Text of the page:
Joaquin Phoenix: Neither here nor there in ‘I’m Still Here’ at TIFF
Heavyweights Clint Eastwood, Robert Redford, and Bruce Springsteen, have new films showcased in the Toronto International Film Festival. But I doubt any of them can out-strange Joaquin Phoenix.
The peculiar one is making a splash with "I’m Still Here," the documentary charting his transition from movie actor to rapper to Youtube phenomenon thanks to his bizarre appearance with David Letterman in 2008 (when the bloated-bearded Phoenix looked like Zach Galifianakis meets the Blues Brothers).
The film is directed by Oscar-nominated actor Casey Affleck, who is also married to Phoenix’s sister, Summer.
In "I’m Still Here," Phoenix ponders whether he was always emotional, intense and complicated or became that way to fit a media type. "It’s a chicken and egg thing," he says. As a movie star he loved the moments between "action" and "cut," but everything else was misery.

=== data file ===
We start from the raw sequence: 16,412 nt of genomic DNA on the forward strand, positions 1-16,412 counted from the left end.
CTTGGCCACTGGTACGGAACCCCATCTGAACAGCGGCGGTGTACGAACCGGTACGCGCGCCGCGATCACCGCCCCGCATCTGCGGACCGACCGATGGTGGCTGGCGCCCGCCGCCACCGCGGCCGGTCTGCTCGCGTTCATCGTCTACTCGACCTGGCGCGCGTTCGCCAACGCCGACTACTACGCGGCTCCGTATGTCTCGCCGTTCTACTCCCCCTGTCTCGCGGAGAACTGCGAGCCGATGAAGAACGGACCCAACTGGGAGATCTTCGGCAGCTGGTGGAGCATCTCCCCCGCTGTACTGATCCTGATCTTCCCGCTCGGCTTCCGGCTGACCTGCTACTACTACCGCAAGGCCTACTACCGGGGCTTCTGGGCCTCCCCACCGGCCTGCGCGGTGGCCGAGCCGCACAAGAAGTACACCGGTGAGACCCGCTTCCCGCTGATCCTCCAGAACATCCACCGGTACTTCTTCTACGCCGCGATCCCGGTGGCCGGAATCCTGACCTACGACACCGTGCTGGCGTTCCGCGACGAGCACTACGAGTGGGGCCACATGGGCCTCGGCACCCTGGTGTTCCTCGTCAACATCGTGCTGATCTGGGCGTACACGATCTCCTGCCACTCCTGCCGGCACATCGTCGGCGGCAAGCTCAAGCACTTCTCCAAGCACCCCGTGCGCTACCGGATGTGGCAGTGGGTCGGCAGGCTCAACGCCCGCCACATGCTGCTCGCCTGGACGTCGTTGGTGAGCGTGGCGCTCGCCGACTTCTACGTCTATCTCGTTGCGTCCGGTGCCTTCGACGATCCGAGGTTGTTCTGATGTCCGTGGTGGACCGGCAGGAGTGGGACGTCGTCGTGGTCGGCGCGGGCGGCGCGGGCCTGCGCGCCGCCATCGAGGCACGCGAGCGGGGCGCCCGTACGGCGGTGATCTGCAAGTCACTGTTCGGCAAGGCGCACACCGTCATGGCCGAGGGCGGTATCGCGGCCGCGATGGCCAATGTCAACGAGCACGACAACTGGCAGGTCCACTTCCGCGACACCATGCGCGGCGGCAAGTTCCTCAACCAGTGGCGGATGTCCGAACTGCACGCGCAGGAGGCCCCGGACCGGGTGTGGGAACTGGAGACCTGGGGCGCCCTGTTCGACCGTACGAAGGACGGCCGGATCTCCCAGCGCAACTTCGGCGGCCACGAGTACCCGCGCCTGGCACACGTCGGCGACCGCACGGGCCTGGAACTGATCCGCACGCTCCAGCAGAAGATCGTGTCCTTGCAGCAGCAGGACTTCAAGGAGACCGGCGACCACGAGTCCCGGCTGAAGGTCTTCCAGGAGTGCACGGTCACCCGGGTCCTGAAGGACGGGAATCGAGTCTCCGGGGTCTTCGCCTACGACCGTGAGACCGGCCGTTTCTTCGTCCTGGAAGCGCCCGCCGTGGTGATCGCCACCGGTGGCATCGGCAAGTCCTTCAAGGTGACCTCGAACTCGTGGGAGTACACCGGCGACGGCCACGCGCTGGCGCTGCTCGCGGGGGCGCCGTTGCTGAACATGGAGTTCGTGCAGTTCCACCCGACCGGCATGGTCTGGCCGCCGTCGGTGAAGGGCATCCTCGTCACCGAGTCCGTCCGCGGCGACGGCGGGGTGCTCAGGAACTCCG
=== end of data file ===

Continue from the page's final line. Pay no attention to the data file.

Phoenix does blow, orders up hookers, berates underlings, hangs with Sean Combs, throws up a lot, raps badly, and generally overdrives the artist-angst bad-behavior highway. The glimpses of him watching the Letterman replay and being the butt of jokes are train-wreck fascinating.
But there’s something else at work in "I’m Still Here."
It’s also a portrait of the tortuous traps of neediness, phoniness, and duplicity that often ensnare celebrities. Tasty irony considering it’s playing in the midst of a festival that will soon max out on red carpet galas, gowns, and glistening stars.
Of course, Phoenix says he’s fed up with all the Hollywood b.s. and sick of making movies. So what does he do? He makes a movie.
Some wonder if his whole hip-hop turn was a hoax and the film is just a hoaxed-up outgrowth of that. Speaking of stunts: Phoenix imposter fever briefly fed the hungry press on Thursday. A press release claimed a faux Phoenix was crashing red carpet events. The problem was, there hadn’t been any yet.
Documentary or mockumentary? You can judge for yourself next Friday when "I’m Still Here" lands at the Cedar Lee Theatre in Cleveland Heights. (Be warned, there are some nasty human waste moments.)